The billionaire industrialists Charles and David Koch get a lot of press coverage about their vast, conservative political spending network that helps elect right-wing officials at the federal, state and local levels and advocates for policies that increase the profits of their fossil fuel and manufacturing conglomerate, Koch Industries. Earning far less publicity but perhaps equally powerful in driving rightward change in America is the Lynde and Harry Bradley Foundation, a private foundation based in Milwaukee, Wisconsin.
New investigations by Daniel Bice of the Milwaukee Journal Sentinel and Mary Bottari of the Center for Media and Democracy analyze hacked internal documents, which reveal that much like the Koch network, the Bradley Foundation has launched a national strategy to help conservatives control the branches of state governments and alter state policy to lower taxes, shrink government and attack labor unions.
The Bradley Foundation, which has historically supported taxpayer-funded “school choice” initiatives and work requirements for welfare recipients, is named after Lynde and Harry Bradley, two brothers who founded the profitable factory automation manufacturer Allen Bradley Co. After Lynde’s death in 1942, the Allen-Bradley Foundation was established. When Allen Bradley was sold to Rockwell International in 1985 for $1.7 billion, the foundation’s assets ballooned and it became the Lynde and Harry Bradley Foundation as it added a focus on promoting the brothers’ conservative ideology on a national scale.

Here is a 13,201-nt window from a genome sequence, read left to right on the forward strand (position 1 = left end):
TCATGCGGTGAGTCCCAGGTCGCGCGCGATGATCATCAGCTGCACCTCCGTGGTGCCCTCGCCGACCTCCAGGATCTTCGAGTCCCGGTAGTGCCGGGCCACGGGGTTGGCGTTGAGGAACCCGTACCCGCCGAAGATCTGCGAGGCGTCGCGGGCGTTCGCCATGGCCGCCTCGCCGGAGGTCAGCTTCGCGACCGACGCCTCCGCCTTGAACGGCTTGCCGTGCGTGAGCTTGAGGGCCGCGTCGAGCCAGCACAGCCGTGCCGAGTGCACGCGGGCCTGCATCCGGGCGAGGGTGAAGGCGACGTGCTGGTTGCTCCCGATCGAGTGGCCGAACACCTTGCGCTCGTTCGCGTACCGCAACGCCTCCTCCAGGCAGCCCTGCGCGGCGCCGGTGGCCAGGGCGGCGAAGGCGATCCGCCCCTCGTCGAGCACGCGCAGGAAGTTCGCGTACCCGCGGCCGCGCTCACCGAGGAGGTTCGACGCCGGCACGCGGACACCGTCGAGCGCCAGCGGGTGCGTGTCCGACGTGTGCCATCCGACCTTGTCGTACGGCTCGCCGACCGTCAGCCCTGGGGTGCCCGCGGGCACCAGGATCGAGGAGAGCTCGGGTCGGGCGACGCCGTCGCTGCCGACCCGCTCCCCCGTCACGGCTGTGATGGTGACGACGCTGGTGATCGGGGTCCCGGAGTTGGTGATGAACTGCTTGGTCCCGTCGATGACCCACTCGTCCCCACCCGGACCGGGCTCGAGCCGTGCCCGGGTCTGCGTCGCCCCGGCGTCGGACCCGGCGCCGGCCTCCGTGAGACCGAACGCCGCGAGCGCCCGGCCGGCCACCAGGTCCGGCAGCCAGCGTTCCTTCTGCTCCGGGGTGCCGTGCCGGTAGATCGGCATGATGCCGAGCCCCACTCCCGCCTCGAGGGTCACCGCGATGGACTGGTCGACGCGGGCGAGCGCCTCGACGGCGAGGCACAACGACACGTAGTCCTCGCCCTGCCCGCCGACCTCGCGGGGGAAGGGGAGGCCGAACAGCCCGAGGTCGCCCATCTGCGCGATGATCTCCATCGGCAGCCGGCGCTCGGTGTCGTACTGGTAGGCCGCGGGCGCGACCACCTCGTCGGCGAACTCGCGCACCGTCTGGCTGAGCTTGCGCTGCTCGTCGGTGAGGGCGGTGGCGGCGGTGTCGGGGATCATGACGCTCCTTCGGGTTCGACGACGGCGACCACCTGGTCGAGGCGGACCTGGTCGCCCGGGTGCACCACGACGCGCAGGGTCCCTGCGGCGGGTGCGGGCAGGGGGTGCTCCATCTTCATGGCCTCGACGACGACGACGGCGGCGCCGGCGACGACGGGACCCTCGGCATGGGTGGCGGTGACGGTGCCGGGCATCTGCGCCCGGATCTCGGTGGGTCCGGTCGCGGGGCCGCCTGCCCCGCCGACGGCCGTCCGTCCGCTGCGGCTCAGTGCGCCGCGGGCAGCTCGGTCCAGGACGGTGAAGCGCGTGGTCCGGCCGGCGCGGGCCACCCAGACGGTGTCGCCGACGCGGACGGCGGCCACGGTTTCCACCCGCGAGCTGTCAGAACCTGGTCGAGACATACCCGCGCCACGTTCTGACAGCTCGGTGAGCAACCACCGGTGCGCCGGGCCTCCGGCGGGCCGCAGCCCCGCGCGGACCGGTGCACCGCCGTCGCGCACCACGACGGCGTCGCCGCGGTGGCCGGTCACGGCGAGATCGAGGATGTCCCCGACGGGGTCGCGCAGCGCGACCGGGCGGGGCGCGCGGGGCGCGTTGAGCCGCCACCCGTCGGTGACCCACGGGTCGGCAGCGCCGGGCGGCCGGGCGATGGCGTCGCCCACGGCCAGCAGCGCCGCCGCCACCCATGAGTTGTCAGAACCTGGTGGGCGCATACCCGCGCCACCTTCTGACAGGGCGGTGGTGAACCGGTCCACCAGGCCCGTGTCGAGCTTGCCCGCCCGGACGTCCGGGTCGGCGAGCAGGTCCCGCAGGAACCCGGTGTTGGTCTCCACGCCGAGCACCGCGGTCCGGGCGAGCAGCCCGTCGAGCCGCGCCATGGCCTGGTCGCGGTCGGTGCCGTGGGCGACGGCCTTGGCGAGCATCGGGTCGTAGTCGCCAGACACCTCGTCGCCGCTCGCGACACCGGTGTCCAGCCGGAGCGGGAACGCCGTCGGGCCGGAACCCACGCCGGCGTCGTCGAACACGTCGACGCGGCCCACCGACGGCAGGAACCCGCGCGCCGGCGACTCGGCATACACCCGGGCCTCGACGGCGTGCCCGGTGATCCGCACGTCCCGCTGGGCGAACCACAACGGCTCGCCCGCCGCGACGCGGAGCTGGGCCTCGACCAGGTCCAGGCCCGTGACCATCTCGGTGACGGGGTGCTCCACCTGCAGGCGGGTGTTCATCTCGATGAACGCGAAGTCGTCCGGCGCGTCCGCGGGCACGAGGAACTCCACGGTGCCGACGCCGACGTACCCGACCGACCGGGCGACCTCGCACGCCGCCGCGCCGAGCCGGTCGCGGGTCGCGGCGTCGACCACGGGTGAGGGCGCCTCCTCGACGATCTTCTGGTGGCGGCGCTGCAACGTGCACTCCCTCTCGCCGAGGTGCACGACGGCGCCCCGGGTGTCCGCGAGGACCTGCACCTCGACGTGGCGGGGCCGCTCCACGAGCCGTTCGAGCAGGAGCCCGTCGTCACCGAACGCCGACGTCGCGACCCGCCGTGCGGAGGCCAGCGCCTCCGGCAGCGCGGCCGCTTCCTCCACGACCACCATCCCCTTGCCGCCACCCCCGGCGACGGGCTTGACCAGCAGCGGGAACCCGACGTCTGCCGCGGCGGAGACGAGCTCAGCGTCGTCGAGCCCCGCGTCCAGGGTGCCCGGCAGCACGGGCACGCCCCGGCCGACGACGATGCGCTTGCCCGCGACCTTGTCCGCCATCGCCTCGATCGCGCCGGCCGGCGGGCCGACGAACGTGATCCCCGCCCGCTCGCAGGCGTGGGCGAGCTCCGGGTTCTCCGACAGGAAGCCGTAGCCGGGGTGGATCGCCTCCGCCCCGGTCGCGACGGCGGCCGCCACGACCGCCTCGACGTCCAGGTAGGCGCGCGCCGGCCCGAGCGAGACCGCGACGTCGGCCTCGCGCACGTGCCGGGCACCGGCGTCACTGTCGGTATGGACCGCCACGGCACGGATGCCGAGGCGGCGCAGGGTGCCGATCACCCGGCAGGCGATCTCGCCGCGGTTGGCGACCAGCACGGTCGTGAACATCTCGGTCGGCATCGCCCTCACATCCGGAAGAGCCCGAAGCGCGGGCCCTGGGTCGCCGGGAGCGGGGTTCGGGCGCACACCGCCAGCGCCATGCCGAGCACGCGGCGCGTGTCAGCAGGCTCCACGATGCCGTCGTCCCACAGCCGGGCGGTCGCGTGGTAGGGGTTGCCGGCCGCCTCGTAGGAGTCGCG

Thirty gigabytes of Bradley Foundation internal documents hacked by a group named Anonymous Poland reveal that after a $200 million influx of cash in late 2012 from the trust of Caroline Bradley, Lynde’s wife, the Bradley Foundation geared up to fund networks of conservative think tanks, legal centers, candidate recruitment organizations, media outlets and advocacy groups in 13 states, based on the foundation’s successful efforts in Wisconsin. The foundation had already laid the groundwork for a welfare-to-work program and a private school voucher system and defended GOP Gov. Scott Walker in a campaign finance probe, helping him survive a recall election prompted by his dismantling of public-sector unions.
Now the foundation is focusing on five states it views as having a strong conservative infrastructure, thus making them ripe for rightward change. The foundation is working to expand conservative power in Colorado, North Carolina, Oregon, Washington and Wisconsin by funding established networks of right-wing organizations that promote conservatism and help far-right candidates win elections. It’s a long-term strategy that “can take decades,” according to the longtime CEO of the foundation, Rick Graber, who recently stepped down from his post.